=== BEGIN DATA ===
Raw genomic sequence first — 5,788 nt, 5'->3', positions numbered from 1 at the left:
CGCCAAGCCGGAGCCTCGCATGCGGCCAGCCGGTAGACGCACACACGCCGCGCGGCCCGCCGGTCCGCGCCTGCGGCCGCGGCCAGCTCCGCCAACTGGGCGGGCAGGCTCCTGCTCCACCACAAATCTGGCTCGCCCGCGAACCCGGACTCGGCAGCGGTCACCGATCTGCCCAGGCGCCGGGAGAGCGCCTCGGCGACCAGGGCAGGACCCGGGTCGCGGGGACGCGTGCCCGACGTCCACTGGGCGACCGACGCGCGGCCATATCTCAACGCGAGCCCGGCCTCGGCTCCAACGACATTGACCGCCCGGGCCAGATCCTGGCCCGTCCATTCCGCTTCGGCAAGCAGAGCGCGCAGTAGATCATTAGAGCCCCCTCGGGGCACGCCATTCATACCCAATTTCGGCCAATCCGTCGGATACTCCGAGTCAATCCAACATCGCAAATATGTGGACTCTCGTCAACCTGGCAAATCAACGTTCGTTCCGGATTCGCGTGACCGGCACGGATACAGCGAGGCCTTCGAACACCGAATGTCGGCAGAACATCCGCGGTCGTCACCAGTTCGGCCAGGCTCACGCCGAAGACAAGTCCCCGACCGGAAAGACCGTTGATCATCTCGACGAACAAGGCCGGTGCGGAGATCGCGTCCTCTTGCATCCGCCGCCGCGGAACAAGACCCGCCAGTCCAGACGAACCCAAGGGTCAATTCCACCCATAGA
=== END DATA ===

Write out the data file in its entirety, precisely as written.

Raw genomic sequence first — 5,788 nt, 5'->3', positions numbered from 1 at the left:
CGCCAAGCCGGAGCCTCGCATGCGGCCAGCCGGTAGACGCACACACGCCGCGCGGCCCGCCGGTCCGCGCCTGCGGCCGCGGCCAGCTCCGCCAACTGGGCGGGCAGGCTCCTGCTCCACCACAAATCTGGCTCGCCCGCGAACCCGGACTCGGCAGCGGTCACCGATCTGCCCAGGCGCCGGGAGAGCGCCTCGGCGACCAGGGCAGGACCCGGGTCGCGGGGACGCGTGCCCGACGTCCACTGGGCGACCGACGCGCGGCCATATCTCAACGCGAGCCCGGCCTCGGCTCCAACGACATTGACCGCCCGGGCCAGATCCTGGCCCGTCCATTCCGCTTCGGCAAGCAGAGCGCGCAGTAGATCATTAGAGCCCCCTCGGGGCACGCCATTCATACCCAATTTCGGCCAATCCGTCGGATACTCCGAGTCAATCCAACATCGCAAATATGTGGACTCTCGTCAACCTGGCAAATCAACGTTCGTTCCGGATTCGCGTGACCGGCACGGATACAGCGAGGCCTTCGAACACCGAATGTCGGCAGAACATCCGCGGTCGTCACCAGTTCGGCCAGGCTCACGCCGAAGACAAGTCCCCGACCGGAAAGACCGTTGATCATCTCGACGAACAAGGCCGGTGCGGAGATCGCGTCCTCTTGCATCCGCCGCCGCGGAACAAGACCCGCCAGTCCAGACGAACCCAAGGGTCAATTCCACCCATAGA